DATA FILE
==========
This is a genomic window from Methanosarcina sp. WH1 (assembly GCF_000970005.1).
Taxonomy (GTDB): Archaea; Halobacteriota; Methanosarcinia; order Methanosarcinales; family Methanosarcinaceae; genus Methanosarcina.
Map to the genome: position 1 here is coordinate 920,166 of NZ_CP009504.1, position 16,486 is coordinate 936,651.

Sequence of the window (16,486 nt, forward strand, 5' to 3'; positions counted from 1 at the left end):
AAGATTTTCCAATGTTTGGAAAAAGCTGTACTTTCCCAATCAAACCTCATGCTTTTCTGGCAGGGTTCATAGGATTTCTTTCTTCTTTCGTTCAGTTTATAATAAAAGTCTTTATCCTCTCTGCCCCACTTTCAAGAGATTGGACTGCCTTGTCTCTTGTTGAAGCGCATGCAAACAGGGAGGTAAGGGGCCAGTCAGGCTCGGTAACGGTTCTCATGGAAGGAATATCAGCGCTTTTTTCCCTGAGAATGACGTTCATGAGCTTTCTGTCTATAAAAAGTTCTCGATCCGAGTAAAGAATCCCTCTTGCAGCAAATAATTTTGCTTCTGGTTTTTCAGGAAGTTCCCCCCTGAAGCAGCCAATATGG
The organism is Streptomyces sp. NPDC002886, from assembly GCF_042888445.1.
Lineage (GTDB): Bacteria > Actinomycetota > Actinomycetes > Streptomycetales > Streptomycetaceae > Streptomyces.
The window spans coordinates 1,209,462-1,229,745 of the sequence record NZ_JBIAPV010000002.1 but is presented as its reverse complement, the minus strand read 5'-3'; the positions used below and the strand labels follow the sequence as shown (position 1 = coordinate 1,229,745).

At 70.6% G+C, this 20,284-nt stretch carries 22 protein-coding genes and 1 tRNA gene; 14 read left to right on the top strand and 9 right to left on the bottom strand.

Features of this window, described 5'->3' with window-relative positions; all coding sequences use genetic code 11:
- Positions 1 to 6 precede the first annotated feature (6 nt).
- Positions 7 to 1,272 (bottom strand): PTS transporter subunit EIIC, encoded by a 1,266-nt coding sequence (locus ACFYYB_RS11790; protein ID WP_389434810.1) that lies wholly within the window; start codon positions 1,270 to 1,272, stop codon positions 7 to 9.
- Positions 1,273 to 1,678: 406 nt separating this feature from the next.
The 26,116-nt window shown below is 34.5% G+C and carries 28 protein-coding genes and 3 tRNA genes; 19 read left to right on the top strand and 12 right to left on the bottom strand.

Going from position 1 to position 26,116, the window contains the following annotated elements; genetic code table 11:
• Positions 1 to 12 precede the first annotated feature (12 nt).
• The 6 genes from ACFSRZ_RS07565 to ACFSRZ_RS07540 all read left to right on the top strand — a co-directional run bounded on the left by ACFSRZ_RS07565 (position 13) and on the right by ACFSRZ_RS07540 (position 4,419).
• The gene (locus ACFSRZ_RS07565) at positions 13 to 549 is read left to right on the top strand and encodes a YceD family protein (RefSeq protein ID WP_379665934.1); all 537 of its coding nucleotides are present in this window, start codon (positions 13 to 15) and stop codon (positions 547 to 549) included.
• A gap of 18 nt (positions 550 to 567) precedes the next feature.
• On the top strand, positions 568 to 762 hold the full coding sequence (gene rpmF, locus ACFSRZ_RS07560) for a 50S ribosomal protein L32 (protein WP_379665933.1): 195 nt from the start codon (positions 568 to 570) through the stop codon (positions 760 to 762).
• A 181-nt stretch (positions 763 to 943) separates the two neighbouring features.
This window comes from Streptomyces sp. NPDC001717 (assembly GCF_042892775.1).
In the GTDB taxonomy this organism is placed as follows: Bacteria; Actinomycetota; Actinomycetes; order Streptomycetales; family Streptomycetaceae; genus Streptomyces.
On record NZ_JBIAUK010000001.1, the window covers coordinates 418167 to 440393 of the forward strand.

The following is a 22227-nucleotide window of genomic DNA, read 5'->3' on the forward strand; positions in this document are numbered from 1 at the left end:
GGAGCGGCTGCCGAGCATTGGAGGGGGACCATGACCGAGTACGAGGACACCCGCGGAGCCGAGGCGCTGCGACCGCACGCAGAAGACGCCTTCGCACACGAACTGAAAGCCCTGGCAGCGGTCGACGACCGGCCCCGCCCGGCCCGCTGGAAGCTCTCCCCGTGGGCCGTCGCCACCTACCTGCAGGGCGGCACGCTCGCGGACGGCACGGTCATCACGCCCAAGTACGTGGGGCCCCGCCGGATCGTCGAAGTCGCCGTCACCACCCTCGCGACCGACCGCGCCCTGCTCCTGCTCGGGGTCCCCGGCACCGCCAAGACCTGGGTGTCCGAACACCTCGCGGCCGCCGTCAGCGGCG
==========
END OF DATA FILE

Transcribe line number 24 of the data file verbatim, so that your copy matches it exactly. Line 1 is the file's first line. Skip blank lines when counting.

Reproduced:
On record NZ_JBIAUK010000001.1, the window covers coordinates 418167 to 440393 of the forward strand.